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State vs. Private Cybersecurity: A League of Their Own

Created: 13 Mar 2013
Mike Maxwell's picture
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* This article originally ran on StateScoop on March 12, 2013.

One of the frequent questions we get from state CIOs is about benchmarking:

“How are our cybersecurity efforts stacking up against other states’ initiatives, federal policies, and private-sector implementations?” our customers will ask.

It’s a difficult question to answer, especially considering how vast and varied the efforts of individual state governments and federal departments tend to be. However, thanks to some in-depth analysis from Deloitte and the National Association of State Chief Information Officers (NASCIO), we have a reasonably clear picture of how states and the private sector compare.

Sadly, that comparison isn’t pretty.

Deloitte’s study (presented at NASCIO’s conference in October) shows state governments significantly behind similarly sized private-sector entities in securing sensitive data.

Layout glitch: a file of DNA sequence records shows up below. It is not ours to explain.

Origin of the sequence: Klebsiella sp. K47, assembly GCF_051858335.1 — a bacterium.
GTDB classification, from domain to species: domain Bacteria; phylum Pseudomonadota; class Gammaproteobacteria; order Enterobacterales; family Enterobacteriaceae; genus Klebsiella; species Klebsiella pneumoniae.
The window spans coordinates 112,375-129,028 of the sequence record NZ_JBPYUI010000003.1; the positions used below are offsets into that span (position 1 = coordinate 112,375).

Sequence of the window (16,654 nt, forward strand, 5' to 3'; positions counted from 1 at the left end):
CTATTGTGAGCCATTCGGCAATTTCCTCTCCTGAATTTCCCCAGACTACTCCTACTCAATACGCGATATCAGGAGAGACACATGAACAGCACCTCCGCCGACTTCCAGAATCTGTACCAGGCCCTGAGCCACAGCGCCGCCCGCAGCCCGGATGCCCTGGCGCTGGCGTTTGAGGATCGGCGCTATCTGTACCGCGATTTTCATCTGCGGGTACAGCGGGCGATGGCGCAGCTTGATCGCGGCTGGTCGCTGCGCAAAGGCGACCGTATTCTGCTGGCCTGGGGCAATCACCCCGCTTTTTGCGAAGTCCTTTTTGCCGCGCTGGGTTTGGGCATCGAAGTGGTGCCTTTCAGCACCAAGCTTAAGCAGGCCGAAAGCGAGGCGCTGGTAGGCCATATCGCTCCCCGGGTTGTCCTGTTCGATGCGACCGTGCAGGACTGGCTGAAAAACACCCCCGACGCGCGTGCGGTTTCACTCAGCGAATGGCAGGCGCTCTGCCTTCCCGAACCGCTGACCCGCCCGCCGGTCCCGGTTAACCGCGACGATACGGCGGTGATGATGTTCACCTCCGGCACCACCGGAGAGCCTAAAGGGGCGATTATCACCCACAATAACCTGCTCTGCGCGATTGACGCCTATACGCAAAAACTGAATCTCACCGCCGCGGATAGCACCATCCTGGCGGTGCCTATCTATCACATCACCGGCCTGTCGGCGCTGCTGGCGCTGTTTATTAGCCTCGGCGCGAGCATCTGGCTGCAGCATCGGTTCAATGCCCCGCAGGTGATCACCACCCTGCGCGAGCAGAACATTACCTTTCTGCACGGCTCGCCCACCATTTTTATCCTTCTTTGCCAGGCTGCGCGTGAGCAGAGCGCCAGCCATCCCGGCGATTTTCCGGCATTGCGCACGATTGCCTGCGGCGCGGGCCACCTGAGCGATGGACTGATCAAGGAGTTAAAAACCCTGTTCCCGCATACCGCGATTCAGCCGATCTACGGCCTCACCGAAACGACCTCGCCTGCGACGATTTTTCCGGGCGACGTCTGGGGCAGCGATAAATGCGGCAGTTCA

(The Deloitte/NASCIO study can be downloaded here.)

Moreover, many states and private organizations (particularly large financial services firms) handle the very same types of personal financial information, and yet the IT security funding allocated by state governments is dramatically lower.

We’re not even in the same ballpark. And that, from an industry perspective, is a major problem.

For one thing, state government agencies sit near the top of the list of targets for cyber criminals. In fact, we’ve already witnessed a handful of very public health information breaches in recent months.

To shed more light on the subject, Symantec has done some internal benchmarking (in both financial and health-related areas) and found the same basic pattern as Deloitte: Even though states are managing information that’s every bit as sensitive if not more so, state investments in—and planning for—cybersecurity have been lagging significantly.

To make matters worse, most state government IT operations are still deeply federated—with each internal agency running its own IT security. Thus, when disparate IT security infrastructures struggle to communicate, it makes the state’s security posture weaker still.

On the bright side, cybersecurity issues are gaining traction among state legislators and governors. Quite often, private sector benchmarking can play an important role in making this case—reminding state officials of both steady improvements and lingering weaknesses.

And that’s a useful exercise in any sector, at any level.